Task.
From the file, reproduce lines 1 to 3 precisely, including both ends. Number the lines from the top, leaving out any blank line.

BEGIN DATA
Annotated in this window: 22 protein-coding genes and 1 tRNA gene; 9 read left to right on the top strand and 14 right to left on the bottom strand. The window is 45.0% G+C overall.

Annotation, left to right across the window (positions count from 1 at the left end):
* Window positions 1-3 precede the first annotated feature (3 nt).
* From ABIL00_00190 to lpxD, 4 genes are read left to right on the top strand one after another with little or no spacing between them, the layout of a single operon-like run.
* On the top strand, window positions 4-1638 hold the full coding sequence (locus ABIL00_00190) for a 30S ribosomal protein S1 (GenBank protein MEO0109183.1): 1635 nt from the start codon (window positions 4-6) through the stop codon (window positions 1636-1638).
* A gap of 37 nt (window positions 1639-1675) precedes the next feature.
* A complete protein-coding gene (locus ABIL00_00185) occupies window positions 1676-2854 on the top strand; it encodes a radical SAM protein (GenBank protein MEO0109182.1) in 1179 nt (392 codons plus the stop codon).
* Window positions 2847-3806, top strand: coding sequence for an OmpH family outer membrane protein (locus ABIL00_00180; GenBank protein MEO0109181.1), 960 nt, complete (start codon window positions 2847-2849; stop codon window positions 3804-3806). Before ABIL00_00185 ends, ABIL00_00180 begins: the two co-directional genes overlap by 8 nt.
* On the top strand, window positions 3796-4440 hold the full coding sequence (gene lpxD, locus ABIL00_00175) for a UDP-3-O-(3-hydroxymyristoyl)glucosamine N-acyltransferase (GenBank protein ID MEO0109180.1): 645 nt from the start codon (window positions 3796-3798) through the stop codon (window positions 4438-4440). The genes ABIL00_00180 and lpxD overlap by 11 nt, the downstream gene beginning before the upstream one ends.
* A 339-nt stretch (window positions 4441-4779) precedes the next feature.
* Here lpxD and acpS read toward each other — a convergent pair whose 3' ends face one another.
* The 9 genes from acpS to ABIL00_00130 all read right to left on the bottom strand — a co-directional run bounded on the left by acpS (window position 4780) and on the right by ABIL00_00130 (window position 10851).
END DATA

Annotated in this window: 22 protein-coding genes and 1 tRNA gene; 9 read left to right on the top strand and 14 right to left on the bottom strand. The window is 45.0% G+C overall.

Annotation, left to right across the window (positions count from 1 at the left end):
* Window positions 1-3 precede the first annotated feature (3 nt).